# Solved – Why does the centered variable not have zero mean

It is well established that centering a variable, i.e. subtracting the mean of that variable from every value produces a variable with zero mean. For example:

``> data = c(1,2,3,4,5,6,7,8,9) > mean = mean(data) > data.centered = data-mean > mean(data.centered)  0 ``

So far, so good. However, an attempt at centering a logged variable from my dataset produces a mean that is close to zero, but not exactly zero:

`` -0.0000000000000004258896 ``

This is puzzling. I have two questions:

1) why is the mean not exactly zero?

2) is the fact that the mean is not exactly zero a problem for calculating regression interactions?

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This is a result of a numerical error. Computers have limited precision and such errors are normal. It is easy to understand if you realize how mean is computed:

``sum = 0 for i = 0..N     sum += data[i] mean = sum / N ``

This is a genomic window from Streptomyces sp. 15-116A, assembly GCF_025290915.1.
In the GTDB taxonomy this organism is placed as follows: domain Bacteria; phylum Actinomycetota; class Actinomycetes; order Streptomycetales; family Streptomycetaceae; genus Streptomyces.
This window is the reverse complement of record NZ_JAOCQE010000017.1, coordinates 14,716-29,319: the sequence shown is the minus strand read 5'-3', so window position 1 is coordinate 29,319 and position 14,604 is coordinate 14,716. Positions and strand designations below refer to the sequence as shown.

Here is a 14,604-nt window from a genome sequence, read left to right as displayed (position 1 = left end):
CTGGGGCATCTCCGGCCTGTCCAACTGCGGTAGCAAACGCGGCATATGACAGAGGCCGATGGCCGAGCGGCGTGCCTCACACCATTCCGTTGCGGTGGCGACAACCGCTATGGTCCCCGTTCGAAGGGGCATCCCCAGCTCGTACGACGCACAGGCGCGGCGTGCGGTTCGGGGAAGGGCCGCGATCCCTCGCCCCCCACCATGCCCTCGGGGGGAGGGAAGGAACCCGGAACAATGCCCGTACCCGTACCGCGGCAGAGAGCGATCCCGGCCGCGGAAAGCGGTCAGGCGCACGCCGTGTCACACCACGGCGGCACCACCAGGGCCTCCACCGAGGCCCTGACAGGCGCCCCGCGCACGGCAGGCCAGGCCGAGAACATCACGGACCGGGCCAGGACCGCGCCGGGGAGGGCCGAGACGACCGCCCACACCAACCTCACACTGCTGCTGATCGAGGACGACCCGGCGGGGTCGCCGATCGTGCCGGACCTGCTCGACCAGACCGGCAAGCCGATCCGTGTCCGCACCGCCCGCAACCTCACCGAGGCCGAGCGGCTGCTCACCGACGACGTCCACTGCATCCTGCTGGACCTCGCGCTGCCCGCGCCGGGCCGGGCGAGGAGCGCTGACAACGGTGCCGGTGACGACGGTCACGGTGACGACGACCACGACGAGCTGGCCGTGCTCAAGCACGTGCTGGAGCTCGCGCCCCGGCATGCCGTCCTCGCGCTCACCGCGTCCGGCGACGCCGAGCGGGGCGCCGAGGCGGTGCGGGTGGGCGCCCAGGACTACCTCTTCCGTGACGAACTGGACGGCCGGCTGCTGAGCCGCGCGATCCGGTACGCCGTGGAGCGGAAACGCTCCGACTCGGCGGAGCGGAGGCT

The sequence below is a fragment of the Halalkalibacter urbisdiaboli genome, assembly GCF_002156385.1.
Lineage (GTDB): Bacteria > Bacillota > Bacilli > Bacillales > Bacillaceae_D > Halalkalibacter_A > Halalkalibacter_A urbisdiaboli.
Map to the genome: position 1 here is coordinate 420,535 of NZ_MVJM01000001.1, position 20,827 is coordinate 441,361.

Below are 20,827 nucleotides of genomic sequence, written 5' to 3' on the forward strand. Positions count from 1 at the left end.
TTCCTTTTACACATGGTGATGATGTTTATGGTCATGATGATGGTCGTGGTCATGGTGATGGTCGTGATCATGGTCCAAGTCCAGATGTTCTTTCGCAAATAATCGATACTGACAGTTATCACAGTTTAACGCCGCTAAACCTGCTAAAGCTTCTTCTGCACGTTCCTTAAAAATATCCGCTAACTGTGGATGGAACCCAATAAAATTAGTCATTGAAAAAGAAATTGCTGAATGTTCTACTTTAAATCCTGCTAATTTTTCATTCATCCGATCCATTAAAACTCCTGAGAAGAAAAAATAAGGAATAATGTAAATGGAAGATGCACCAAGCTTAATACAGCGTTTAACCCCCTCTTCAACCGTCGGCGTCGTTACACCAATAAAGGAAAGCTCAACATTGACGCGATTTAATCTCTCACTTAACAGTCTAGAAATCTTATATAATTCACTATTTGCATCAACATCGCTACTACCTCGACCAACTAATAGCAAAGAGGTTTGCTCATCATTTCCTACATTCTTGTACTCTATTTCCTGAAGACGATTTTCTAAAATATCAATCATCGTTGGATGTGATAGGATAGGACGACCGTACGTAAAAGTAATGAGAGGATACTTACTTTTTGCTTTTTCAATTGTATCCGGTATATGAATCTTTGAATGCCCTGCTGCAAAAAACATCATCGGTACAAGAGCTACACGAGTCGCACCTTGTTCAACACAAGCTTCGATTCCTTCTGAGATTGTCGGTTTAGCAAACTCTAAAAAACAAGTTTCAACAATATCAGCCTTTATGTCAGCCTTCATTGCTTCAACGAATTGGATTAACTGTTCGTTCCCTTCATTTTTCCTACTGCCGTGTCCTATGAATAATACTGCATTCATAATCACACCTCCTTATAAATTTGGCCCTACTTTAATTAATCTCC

Assuming we are talking about floating point numbers, which are stored in the memory as an exponent and a mantissa. As you sum numbers, the variable `sum` becomes large and its exponent grows. It can happen that the numbers `data[i]` you are adding are simply too small to change the mantissa anymore. This is a common source of the numerical errors.

Another thing is that many numbers cannot be expressed exactly in the computers (for example `0.1`).

For better explanation on how numerical errors work see this answer

Practically, such a small error as the number you posted should not cause problems for you, unless your data are of the same small magnitude (as pointed out in the comment of @jbowman).

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